What if there was a way to enhance your senior living community’s branded content on the first page of Google and claim more above-the-fold real estate? Additionally, what if you could ensure this content would be more engaging, visually interesting and easily shareable?
For years, attempting this could only be achieved through a combination of SEO, PPC, keyword-optimized content, local listings and reputation management tactics – and even then, there were no guarantees. Marketing professionals have had to adapt to the constant evolution of Google algorithms, best practices and user expectations to see positive branded results on a consistent basis, and while I don’t expect that to change any time soon, Google’s new rollout to small businesses could drastically affect how much time we spend managing certain tactics.
I’m talking about Google Posts.
I should probably start with the fact that Google Posts isn’t the official product name; it was a term coined by Search Engine Land for lack of a better one.
Google Posts is a content publishing feature that allows a user to post shareable, rich branded content and media directly to a Google search engine results page (SERP). Some unique points about its introduction and subsequent expansion:
Google Posts appear as carded carousel content directly beneath other high-ranking owned results (your website) and controlled listings (social profiles). On both mobile and desktop, a user has the ability to swipe through images (218 x 163.5px) above text (no more than 120 characters before truncating). The content block also features a direct Twitter, Facebook, Google+, and email sharing function (along with a shortened goo.gl URL), and if a user clicks on a headline, he or she is redirected to the brand’s Google Posts page. The page itself displays much like a blog or content feed, also featuring social sharing buttons.
Google Posts differs from other content results in that it always appears in the same place on the first page; plus, brands have the ability to post their own content to it rather than waiting for content to be crawled and indexed. It will also be interesting to see how this may impact other social platforms, as it appears to effectively reduce the number of clicks required to go from brand query to desired content:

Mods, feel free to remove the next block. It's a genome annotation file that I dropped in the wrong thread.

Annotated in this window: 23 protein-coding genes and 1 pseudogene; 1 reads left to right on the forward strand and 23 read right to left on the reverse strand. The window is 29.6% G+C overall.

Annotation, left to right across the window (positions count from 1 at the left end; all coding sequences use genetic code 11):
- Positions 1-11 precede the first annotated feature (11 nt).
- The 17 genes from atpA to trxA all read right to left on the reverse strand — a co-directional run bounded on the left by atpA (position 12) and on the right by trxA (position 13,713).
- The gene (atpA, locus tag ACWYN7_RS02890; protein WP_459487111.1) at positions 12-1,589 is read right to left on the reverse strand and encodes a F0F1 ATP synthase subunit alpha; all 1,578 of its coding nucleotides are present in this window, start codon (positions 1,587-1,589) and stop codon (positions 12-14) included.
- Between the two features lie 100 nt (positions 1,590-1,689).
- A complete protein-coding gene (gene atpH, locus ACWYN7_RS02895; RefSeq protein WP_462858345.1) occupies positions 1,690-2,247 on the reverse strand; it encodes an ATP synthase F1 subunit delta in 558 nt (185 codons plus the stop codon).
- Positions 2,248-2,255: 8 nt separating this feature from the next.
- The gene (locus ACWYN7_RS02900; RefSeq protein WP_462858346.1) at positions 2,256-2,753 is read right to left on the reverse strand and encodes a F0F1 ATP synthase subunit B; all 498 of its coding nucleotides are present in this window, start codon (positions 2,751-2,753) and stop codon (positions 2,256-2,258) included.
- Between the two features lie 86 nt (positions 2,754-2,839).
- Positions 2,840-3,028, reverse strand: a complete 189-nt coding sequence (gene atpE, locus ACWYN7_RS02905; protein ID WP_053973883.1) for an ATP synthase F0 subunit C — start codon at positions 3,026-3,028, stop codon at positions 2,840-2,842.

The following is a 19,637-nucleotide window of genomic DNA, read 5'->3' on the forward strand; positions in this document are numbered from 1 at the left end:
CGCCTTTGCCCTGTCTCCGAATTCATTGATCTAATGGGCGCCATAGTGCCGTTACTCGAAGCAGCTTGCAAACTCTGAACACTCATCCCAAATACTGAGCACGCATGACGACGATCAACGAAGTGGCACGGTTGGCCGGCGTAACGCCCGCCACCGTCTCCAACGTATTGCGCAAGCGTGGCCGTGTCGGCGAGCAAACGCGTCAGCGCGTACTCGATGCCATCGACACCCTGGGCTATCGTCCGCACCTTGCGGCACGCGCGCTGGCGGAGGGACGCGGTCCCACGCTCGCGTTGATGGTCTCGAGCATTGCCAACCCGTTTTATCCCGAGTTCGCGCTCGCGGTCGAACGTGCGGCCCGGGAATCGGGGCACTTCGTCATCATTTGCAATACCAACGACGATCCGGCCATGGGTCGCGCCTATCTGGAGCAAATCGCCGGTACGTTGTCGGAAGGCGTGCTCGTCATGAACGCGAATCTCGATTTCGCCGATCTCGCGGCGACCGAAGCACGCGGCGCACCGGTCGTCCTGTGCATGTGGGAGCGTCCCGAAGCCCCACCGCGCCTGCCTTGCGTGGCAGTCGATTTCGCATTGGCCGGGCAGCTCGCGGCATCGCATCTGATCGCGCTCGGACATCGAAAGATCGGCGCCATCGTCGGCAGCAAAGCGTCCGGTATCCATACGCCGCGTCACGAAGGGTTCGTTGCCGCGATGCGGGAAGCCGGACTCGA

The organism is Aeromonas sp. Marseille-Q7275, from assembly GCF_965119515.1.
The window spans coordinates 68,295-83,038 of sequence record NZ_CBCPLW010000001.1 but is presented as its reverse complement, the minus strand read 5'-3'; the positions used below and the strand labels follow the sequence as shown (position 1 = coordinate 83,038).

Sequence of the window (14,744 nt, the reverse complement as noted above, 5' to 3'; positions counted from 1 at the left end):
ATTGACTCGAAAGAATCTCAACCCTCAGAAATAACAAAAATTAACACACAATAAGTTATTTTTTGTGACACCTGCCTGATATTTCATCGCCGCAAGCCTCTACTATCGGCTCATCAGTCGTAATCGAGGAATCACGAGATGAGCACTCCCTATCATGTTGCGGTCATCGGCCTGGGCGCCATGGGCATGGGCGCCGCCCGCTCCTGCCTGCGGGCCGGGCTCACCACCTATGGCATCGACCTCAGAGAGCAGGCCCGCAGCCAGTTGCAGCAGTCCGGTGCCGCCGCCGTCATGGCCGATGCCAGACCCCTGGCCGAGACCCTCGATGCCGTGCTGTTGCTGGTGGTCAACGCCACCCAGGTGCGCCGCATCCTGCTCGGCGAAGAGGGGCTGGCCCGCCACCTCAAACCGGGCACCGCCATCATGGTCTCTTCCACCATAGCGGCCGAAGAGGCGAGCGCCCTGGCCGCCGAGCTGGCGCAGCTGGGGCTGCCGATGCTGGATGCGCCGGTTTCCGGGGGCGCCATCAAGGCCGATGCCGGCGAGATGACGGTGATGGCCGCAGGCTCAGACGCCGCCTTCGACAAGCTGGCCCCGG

Twitter –> Search “Business Name” –> Find @Business –> Find Content –> Click URL –> Redirect to [anywhere]
Search “Business Name” –> Find Content –> Click Card –> Redirect to Google Posts Brand Feed
As local businesses, senior living communities are constantly vying for top branded results within the first SERP. The game-changer here is the ability to directly engage with the residents and care providers who often begin their research journeys with a search engine.
Additionally, Google Posts presents another way for communities to boost their online reputation efforts; owning (and controlling) more branded real estate in the SERP will come in handy in situations where competing reviews sites or potentially unfavorable news articles are ranking for branded terms. With Google Posts, brands can have a better footprint at the top of the page, with the potential to push down less favorable listings.
Considering Google is the undisputed leader in all things search, it would only make sense for community marketers to start establishing a Google Posts game plan. Instead of having to rely on bots crawling metadata and seeing it display as Google sees fit, you can now start to tell your brand’s story in a more meaningful way. There’s only one slight caveat:
Google only recently expanded Google Posts opportunities to tens of thousands of small businesses (a relatively very small number). While that indicates that the outlet is gaining traction, it’s not something any one business can sign up and get started with.